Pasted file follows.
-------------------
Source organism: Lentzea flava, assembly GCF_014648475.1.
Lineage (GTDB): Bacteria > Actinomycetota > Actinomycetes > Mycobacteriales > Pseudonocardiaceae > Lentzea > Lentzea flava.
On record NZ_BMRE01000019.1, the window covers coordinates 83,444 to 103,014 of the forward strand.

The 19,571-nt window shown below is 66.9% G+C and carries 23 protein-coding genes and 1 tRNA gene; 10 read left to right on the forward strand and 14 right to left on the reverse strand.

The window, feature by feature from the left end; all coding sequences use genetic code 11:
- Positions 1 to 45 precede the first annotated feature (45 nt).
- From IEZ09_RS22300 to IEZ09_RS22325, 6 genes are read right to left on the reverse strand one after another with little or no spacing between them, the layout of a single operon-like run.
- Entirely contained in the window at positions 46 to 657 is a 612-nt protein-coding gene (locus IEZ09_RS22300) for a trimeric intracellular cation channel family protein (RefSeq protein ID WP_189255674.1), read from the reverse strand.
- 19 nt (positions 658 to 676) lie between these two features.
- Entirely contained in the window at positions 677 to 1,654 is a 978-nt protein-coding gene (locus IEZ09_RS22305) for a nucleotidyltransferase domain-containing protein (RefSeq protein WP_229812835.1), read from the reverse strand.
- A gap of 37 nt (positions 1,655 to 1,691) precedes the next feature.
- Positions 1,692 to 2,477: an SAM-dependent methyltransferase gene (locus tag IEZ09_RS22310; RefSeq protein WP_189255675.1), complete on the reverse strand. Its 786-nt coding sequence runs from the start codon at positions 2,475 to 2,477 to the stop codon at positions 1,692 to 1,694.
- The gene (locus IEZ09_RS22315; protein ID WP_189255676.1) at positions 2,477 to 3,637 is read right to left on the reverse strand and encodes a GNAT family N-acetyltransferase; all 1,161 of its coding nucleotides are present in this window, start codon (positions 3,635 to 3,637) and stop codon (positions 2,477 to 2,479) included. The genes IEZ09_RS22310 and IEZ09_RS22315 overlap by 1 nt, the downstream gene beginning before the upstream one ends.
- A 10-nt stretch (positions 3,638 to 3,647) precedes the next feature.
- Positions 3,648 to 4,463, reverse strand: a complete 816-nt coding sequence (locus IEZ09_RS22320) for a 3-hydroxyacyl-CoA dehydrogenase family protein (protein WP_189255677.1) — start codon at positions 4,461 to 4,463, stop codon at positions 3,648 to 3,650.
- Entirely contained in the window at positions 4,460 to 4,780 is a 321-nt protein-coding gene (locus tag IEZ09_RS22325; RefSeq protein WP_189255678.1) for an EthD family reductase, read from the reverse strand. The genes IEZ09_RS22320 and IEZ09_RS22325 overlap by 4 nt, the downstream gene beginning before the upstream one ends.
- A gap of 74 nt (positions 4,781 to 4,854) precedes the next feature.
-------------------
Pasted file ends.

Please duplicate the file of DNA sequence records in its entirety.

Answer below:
Source organism: Lentzea flava, assembly GCF_014648475.1.
Lineage (GTDB): Bacteria > Actinomycetota > Actinomycetes > Mycobacteriales > Pseudonocardiaceae > Lentzea > Lentzea flava.
On record NZ_BMRE01000019.1, the window covers coordinates 83,444 to 103,014 of the forward strand.

The 19,571-nt window shown below is 66.9% G+C and carries 23 protein-coding genes and 1 tRNA gene; 10 read left to right on the forward strand and 14 right to left on the reverse strand.

The window, feature by feature from the left end; all coding sequences use genetic code 11:
- Positions 1 to 45 precede the first annotated feature (45 nt).
- From IEZ09_RS22300 to IEZ09_RS22325, 6 genes are read right to left on the reverse strand one after another with little or no spacing between them, the layout of a single operon-like run.
- Entirely contained in the window at positions 46 to 657 is a 612-nt protein-coding gene (locus IEZ09_RS22300) for a trimeric intracellular cation channel family protein (RefSeq protein ID WP_189255674.1), read from the reverse strand.
- 19 nt (positions 658 to 676) lie between these two features.
- Entirely contained in the window at positions 677 to 1,654 is a 978-nt protein-coding gene (locus IEZ09_RS22305) for a nucleotidyltransferase domain-containing protein (RefSeq protein WP_229812835.1), read from the reverse strand.
- A gap of 37 nt (positions 1,655 to 1,691) precedes the next feature.
- Positions 1,692 to 2,477: an SAM-dependent methyltransferase gene (locus tag IEZ09_RS22310; RefSeq protein WP_189255675.1), complete on the reverse strand. Its 786-nt coding sequence runs from the start codon at positions 2,475 to 2,477 to the stop codon at positions 1,692 to 1,694.
- The gene (locus IEZ09_RS22315; protein ID WP_189255676.1) at positions 2,477 to 3,637 is read right to left on the reverse strand and encodes a GNAT family N-acetyltransferase; all 1,161 of its coding nucleotides are present in this window, start codon (positions 3,635 to 3,637) and stop codon (positions 2,477 to 2,479) included. The genes IEZ09_RS22310 and IEZ09_RS22315 overlap by 1 nt, the downstream gene beginning before the upstream one ends.
- A 10-nt stretch (positions 3,638 to 3,647) precedes the next feature.
- Positions 3,648 to 4,463, reverse strand: a complete 816-nt coding sequence (locus IEZ09_RS22320) for a 3-hydroxyacyl-CoA dehydrogenase family protein (protein WP_189255677.1) — start codon at positions 4,461 to 4,463, stop codon at positions 3,648 to 3,650.
- Entirely contained in the window at positions 4,460 to 4,780 is a 321-nt protein-coding gene (locus tag IEZ09_RS22325; RefSeq protein WP_189255678.1) for an EthD family reductase, read from the reverse strand. The genes IEZ09_RS22320 and IEZ09_RS22325 overlap by 4 nt, the downstream gene beginning before the upstream one ends.
- A gap of 74 nt (positions 4,781 to 4,854) precedes the next feature.